To do that would enable the butterfly to live free of charge at the caterpillar’s expense. Taking the caterpillar’s life would force the caterpillar to pay with its death. Such an act would amount to no less than murder in any court of law; if it were being applied to people instead of caterpillars and butterflies. Also note thatIt would also only be accomplishable by a power that is as mighty as that of the Lord, our God. if God were so inclined to use His power. Be assured:  God does not condone murder, let alone commit it, even in insects. To erroneously believe that God would, with intentional forethought, do something as malicious as to take back any portion of life that He had previously given, causing death to occur instead of life, especially in terms of God doing so for Self-promoting reasons, dispenses wrongful fear of both God and death among. especially when consideration is given to God doing so for Self-promoting reasons. Although such wrong belief is completely lacking any Scriptural support whatsoever, .

For the moment, though, consider what it means to carry that wrong belief just one step further in this particular application.  then believe that creating new life would necessitate that God would o that He might then readily give that life a second time to a new creation  to another, amounts to beliefs so far removed in concept from the reality of God, in terms of both His Being and His nature, that it cannot be further expanded and still maintain a respectable degree of believability that. But Truth be known, 

Rather, when a caterpillar has lived out the days of its short, immature youth, it is instinctively led from within to enclose itself in a cocoon of its own making. In doing so, the caterpillar literally gives up its life, for once inside, the caterpillar has shut itself off from every leaf that was a source of sustenance that kept it going from day to day in this world.

In a similar manner as to how two objects cannot simultaneously occupy the same point in space, no two bodies can be simultaneously constructed of the same identical group of cellular material.

By the caterpillar’s actions, the cocoon becomes a tomb of sorts, forlets go of the life that it knew, and it dies, making the cocoon  and dies by an act of its own will.

As the caterpillar’s internal organs begin to decay

 

Then, from out of that death, life is brought forth in the form of a butterfly. Only in the caterpillar’s death do specific cells in the body of the caterpillar break down, rearrange and then build back up in new ways to form cells that are necessary to form a butterfly  but not in a caterpillar. The place where this exchange occurs with a fair degree of saety is the caterpillar’s cocoon.

For some time before a caterpillar is ledThe only pl to cocoon, it initially lives in this world to the best of its ability, the only way that it knows how to live:  by crawling along in the little strength it possesses, eating whatever edible provision it happens to stumble upon on the path that it’s walking. For the caterpillar, life is a gamble; it eats its way forward, instinctively trying not to be devoured itself by any one of the world’s many other hungry critters. But then there comes a time when the minimal life of the caterpillar’s youth is behind it, and the caterpillar prepares to move on into a heretofore unknown maturity—one that requires the caterpillar to be recreated in order for its new life to be experienced,

But

 

The instant that we confess our iniquity and personal sinfulness and, therefore, need for Jesus to Savior have been made, we become—are made by God—new spiritual beings in Christ. As Noah once entered into the Ark to be saved from the flood of God’s righteous judgment that covered the earth, so too do we similarly now enter into the Body of Christ to be saved from the final fiery judgment that, like the Flood, is otherwise inescapable by anyone. Only those who have taken a stand by faith in God’s Living Word (Jesus) and, henceforth, are positioned inChrist by God’s grace alone, receive the promise of hope that God has made available to all the world in His One and Only Begotten Son:  Jesus.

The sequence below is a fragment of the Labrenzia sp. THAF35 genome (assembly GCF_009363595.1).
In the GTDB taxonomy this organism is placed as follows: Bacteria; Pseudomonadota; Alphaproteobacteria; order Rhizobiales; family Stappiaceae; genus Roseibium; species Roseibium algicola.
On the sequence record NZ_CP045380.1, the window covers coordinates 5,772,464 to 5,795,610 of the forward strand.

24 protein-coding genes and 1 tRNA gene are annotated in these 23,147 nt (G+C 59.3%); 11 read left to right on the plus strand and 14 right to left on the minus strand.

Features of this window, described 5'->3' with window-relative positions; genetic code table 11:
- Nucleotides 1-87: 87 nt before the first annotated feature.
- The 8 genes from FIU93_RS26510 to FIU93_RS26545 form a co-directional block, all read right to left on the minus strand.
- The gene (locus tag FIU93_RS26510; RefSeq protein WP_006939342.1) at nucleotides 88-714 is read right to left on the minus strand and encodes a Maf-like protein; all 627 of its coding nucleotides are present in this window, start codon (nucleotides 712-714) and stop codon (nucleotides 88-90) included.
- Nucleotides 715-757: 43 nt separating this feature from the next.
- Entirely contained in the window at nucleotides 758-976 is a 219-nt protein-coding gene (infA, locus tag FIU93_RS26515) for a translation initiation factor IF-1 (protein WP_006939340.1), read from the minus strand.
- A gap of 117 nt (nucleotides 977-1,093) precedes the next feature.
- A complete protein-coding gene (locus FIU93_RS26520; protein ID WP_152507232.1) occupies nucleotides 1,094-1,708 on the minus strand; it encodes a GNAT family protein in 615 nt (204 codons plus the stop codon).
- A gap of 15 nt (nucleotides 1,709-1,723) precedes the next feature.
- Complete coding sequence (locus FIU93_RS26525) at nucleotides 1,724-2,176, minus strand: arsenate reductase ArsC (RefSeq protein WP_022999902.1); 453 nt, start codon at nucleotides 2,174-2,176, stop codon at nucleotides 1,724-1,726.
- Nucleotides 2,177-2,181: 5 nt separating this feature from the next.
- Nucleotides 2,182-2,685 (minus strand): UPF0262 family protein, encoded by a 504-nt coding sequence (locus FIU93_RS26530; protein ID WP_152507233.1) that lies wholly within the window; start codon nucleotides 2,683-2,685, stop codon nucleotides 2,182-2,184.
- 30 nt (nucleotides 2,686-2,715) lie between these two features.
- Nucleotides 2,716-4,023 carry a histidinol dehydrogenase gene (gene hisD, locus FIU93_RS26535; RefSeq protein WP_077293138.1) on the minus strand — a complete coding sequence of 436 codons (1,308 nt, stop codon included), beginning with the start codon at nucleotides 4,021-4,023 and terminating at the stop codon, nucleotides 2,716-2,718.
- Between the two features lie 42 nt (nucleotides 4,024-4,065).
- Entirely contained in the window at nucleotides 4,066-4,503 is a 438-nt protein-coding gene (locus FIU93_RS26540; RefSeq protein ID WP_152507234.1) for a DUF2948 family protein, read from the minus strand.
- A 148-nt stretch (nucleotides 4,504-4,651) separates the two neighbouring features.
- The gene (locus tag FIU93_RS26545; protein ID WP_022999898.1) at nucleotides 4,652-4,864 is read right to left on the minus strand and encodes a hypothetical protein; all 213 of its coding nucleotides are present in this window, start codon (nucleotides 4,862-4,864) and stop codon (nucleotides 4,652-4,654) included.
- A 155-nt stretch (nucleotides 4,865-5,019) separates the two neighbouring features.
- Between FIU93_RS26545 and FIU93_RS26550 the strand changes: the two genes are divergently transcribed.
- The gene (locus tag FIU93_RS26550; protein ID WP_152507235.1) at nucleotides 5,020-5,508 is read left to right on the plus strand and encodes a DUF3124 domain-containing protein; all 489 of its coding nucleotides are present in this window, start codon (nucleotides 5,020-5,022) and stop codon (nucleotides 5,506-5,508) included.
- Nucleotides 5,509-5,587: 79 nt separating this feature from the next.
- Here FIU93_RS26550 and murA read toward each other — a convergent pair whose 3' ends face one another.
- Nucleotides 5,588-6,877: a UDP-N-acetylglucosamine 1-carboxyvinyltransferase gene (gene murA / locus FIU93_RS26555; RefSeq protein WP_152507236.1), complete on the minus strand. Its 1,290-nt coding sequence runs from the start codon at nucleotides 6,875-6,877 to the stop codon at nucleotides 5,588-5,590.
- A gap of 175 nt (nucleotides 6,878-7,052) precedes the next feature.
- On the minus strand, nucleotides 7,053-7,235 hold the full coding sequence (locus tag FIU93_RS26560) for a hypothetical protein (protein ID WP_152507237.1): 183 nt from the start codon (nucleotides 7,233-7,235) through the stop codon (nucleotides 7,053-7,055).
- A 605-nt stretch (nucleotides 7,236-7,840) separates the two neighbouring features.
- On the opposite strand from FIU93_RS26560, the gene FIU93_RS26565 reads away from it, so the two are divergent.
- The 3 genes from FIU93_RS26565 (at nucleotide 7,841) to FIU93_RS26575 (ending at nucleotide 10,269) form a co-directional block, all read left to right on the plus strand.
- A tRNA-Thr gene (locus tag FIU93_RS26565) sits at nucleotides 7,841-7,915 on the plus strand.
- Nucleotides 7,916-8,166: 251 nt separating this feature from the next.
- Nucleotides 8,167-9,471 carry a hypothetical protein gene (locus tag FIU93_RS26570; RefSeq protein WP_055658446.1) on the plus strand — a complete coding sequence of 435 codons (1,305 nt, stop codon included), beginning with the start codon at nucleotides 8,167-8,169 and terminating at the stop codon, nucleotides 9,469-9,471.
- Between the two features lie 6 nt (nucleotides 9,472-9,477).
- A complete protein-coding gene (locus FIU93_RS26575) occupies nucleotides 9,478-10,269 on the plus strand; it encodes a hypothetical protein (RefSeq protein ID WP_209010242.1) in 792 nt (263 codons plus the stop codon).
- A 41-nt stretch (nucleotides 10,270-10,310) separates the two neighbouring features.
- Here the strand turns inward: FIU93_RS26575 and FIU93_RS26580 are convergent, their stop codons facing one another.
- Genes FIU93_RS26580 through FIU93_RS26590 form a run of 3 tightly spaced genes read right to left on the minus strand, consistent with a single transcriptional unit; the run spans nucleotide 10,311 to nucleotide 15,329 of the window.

Unable to transform itself, the caterpillar can only prepare to be changed by responding to a leading that was built into it before it was ever born. So the caterpillar does what it is led to do: it sticks itself to the underneath side of a leaf or structure, where it feels secure. There it releases (sheds) its outer protective covering (its skin) to reveal a chrysalis (“cocoon”) that was already a part of it. This act of giving up its former life in order to be positioned to receive a new one is purposeful. Until the caterpillar does so, it cannot be transformed. Surprising in one way, but not in another, is the additional fact that this act only takes place with the caterpillar hanging upside down, making its head the last part of its body to be encased (given up for transformation).

 

until the time comes for that to occur, one day for a caterpillar is pretty much like every other day that it has known. So slowly moving is a caterpillar, it never ends its life as a caterpillarfar from where it began. That limits both the variety and number of edible plants to which a caterpillar has access, As it munches its way from leaf to leaf, it is easy prey for any number of other hungry critters. For a caterpillar then, life in this world is pretty much one continuous gamble. with affirmative action

But then comes a time when those minimalistic days of a caterpillar’s youth are behind it, and the caterpillar prepares to move on into a heretofore unknown maturity—one that requires the caterpillar to be recreated in order for its new life to be experienced. So the caterpillar responds in the way that it is led to do. It sticks itself to the underneath side of a leaf that has a firm enough attachment to a branch to make the caterpillar feel secure. There it releases (sheds) its outer protective covering (skin) to reveal a chrysalis (“cocoon”) that was already a part of the caterpillar. This act of giving up its former life in order to be positioned to receive a new one is purposeful. Until the caterpillar does so, it cannot be transformed. Surprising in one way, but yet not in another, is the additional fact that this act only takes place with the caterpillar hanging upside down, making its head the last part of its body to be encased (given up for transformation).